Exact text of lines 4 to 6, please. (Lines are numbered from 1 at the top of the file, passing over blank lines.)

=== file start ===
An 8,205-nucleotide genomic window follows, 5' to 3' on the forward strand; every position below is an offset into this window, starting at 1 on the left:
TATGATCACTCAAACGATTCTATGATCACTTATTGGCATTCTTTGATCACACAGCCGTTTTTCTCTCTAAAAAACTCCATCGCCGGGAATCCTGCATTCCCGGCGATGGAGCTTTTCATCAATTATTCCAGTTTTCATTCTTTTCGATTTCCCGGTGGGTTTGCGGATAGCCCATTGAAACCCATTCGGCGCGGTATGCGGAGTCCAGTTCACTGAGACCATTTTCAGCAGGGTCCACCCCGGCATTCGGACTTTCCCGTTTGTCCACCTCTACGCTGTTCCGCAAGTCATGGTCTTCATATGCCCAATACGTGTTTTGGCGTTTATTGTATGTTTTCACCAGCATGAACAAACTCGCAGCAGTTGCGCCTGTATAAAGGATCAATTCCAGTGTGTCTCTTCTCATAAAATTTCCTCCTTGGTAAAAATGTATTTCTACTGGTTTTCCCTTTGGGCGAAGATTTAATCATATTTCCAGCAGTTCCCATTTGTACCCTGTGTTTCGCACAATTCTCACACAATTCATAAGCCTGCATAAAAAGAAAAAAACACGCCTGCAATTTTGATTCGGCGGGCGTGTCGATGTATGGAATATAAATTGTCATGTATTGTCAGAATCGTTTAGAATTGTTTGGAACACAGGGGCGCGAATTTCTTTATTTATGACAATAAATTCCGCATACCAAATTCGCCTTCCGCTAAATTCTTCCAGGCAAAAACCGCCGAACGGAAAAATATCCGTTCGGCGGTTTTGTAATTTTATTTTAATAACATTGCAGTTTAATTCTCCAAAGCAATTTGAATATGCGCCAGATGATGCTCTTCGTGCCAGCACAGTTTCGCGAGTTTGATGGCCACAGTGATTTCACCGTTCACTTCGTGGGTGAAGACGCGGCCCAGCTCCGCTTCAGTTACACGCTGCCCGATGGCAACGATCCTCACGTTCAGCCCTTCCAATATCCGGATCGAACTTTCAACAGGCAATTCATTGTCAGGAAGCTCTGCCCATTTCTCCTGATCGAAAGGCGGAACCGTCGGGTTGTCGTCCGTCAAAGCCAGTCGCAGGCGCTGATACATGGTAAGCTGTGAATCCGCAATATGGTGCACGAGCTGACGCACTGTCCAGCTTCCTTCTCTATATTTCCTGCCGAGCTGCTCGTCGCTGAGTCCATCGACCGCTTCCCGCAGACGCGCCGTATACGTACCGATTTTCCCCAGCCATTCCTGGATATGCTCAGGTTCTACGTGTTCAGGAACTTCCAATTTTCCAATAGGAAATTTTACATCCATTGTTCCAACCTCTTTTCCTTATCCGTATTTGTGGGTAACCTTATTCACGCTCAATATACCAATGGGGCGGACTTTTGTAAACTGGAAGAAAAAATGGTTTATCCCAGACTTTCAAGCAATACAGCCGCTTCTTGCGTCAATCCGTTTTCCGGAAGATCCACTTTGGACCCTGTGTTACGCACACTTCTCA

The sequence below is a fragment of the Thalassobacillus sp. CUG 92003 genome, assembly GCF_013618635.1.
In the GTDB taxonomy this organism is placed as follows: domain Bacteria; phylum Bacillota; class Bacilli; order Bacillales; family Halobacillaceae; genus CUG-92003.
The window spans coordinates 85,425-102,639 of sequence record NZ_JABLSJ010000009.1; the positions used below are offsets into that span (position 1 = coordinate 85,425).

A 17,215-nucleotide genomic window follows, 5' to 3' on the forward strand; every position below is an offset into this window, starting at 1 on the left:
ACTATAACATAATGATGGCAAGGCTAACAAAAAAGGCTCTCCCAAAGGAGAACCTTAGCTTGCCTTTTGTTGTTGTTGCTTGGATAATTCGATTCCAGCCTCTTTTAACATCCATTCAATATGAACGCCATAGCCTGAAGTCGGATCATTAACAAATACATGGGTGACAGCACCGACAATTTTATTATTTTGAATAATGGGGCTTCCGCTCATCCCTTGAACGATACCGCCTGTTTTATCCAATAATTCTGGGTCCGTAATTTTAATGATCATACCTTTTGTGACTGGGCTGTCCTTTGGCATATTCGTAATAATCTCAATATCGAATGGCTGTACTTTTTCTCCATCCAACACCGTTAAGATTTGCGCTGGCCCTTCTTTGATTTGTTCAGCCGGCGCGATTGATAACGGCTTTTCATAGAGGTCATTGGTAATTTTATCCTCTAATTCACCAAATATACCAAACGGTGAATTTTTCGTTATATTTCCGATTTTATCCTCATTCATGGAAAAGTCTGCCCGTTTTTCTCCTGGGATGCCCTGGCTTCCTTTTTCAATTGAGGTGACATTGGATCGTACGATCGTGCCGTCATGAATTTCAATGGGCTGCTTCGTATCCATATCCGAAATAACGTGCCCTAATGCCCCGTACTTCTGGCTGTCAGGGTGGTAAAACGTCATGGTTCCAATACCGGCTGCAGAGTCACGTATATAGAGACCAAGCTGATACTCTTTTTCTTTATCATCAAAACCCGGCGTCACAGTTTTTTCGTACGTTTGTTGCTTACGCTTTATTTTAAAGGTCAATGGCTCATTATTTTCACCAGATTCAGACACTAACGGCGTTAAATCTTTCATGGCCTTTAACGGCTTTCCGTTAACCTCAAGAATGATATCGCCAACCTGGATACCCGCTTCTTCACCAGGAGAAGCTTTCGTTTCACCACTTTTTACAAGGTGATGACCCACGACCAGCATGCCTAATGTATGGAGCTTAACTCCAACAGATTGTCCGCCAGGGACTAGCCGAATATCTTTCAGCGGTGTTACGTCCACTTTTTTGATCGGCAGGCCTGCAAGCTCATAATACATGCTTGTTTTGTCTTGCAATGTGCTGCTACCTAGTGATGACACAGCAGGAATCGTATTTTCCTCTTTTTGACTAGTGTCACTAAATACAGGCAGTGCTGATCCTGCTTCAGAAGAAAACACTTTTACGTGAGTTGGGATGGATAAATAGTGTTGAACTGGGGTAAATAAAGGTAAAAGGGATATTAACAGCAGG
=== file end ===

In the GTDB taxonomy this organism is placed as follows: domain Bacteria; phylum Bacillota; class Bacilli; order Bacillales; family Halobacillaceae; genus CUG-92003.
The window spans coordinates 85,425-102,639 of sequence record NZ_JABLSJ010000009.1; the positions used below are offsets into that span (position 1 = coordinate 85,425).

A 17,215-nucleotide genomic window follows, 5' to 3' on the forward strand; every position below is an offset into this window, starting at 1 on the left: